From DNA Sequences to Chemical Structures – Methods for Mining Microbial Genomic and Metagenomic Data Sets for New Natural Products 

Jurica Zucko1,3, Antonio Starcevic1,3, Janko Diminic1, Mouhsine Elbekali3, Mohamed Lisfi3, Paul F. Long2, John Cullum3 and Daslav Hranueli1*

1Faculty of Food Technology and Biotechnology, University of Zagreb, Pierottijeva 6, HR-10000 Zagreb, Croatia
2School of Pharmacy, University of London, 29/39 Brunswick Square, London WC1N 1AX, United Kingdom
3Department of Genetics, University of Kaiserslautern, Postfach 3049, DE-67653 Kaiserslautern, Germany

Article history:

Received March 19, 2009
Accepted January 26, 2010

Key words:

polyketides, non-ribosomal peptides, Actinobacteria, homologous recombination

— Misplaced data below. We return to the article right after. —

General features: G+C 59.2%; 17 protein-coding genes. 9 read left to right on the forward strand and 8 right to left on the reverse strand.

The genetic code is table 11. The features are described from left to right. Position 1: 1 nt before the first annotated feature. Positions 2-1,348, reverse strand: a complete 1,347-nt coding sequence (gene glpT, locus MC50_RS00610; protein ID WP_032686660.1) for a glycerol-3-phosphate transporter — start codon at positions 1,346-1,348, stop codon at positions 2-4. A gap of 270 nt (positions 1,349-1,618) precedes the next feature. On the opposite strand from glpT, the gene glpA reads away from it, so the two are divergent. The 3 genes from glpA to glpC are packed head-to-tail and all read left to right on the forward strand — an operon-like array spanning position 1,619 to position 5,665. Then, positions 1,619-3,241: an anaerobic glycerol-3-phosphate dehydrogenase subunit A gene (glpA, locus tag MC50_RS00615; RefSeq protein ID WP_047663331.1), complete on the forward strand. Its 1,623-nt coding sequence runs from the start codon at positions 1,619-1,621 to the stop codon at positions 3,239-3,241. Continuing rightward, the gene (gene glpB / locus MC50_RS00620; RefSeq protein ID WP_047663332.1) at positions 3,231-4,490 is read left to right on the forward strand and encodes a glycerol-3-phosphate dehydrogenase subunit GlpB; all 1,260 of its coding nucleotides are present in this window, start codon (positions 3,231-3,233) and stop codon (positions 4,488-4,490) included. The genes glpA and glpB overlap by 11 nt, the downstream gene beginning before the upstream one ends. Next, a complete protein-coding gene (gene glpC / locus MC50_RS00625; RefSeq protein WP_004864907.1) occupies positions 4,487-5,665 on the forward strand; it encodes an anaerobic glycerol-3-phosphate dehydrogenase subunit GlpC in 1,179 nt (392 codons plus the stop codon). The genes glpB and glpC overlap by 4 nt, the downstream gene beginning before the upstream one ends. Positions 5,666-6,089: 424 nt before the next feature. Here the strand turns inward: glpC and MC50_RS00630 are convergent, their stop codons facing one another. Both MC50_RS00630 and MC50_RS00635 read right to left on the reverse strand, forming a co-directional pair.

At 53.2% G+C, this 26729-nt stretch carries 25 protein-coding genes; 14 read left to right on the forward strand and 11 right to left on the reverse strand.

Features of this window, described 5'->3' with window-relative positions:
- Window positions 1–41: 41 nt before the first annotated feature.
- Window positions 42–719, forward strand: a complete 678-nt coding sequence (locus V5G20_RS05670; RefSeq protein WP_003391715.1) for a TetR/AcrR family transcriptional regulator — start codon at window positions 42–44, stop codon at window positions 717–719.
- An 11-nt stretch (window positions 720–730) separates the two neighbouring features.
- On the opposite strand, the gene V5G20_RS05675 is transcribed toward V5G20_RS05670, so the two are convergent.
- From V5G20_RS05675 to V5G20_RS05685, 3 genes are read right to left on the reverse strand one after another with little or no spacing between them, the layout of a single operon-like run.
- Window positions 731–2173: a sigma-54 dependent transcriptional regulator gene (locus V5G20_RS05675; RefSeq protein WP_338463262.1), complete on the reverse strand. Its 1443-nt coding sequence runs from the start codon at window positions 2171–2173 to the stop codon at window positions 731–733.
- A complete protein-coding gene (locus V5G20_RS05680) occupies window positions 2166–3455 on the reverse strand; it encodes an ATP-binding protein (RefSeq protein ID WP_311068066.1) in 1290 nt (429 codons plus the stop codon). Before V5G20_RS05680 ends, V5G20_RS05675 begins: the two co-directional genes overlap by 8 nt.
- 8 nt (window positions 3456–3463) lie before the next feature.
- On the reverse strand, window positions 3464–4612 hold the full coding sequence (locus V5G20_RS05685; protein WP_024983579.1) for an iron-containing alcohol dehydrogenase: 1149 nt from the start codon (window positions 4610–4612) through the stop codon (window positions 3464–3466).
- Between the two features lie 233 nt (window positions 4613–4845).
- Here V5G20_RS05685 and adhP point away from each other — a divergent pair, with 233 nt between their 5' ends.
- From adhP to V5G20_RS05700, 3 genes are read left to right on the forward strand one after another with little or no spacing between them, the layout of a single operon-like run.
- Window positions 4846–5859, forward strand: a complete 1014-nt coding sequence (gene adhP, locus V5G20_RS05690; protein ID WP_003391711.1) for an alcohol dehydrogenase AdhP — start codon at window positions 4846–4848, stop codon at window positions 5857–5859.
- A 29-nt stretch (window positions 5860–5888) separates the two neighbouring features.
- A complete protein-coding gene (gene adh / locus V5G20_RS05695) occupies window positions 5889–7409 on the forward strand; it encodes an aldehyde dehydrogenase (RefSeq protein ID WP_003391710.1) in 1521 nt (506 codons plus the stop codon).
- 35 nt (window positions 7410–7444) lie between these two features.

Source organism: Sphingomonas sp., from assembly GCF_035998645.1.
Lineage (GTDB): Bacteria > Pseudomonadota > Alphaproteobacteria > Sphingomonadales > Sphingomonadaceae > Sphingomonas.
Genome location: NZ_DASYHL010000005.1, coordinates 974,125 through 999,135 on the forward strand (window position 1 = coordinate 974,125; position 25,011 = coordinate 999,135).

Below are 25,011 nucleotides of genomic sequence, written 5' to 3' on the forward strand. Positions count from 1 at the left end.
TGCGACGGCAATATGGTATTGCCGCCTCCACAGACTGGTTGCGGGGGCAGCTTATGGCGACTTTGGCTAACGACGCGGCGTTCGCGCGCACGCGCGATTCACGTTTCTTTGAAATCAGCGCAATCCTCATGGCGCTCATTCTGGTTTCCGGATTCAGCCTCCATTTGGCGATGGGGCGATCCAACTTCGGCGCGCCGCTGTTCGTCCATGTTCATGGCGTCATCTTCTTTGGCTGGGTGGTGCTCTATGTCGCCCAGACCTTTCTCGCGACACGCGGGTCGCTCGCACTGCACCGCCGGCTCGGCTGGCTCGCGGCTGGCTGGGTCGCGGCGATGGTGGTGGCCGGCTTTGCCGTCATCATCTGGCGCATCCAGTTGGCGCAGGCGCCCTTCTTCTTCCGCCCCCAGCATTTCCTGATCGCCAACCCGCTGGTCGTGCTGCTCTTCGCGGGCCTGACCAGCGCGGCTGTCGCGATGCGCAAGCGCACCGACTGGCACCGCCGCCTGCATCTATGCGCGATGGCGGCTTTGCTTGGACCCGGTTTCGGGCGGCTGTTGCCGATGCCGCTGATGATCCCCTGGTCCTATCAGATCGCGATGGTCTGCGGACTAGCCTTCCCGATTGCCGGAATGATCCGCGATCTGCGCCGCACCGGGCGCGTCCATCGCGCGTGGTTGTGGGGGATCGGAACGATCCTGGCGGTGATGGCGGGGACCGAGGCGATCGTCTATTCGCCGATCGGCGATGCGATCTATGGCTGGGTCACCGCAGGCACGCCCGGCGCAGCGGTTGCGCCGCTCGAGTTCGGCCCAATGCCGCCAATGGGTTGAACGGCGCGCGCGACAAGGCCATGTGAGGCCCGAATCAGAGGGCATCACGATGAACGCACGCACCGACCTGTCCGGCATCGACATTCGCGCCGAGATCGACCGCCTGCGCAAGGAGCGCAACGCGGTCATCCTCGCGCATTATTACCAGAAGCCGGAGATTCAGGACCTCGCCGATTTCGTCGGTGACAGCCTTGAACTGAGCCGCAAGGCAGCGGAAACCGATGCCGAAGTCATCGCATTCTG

Rapid mining of large genomic and metagenomic data sets for modular polyketide synthases, non-ribosomal peptide synthetases and hybrid polyketide synthase/non-ribosomal peptide synthetase biosynthetic gene clusters has been achieved using the generic computer program packages ClustScan and CompGen. These program packages perform the annotation with the hierarchical structuring into polypeptides, modules and domains, as well as storage and graphical presentations of the data. This aims to achieve the most accurate predictions of the activities and specificities of catalytically active domains that can be made with present knowledge, leading to a prediction of the most likely chemical structures produced by these enzymes. The program packages also allow generation of novel clusters by homologous recombination of the annotated genes in silico. ClustScan and CompGen were used to construct a custom database of known compounds (CSDB) and of predicted entirely novel recombinant products (r-CSDB) that can be used for in silico screening with computer aided drug design technology. The use of these programs has been exemplified by analysing genomic sequences from terrestrial prokaryotes and eukaryotic microorganisms, a marine metagenomic data set and a newly discovered example of a 'shared metabolic pathway' in marine-microbial endosymbiosis.


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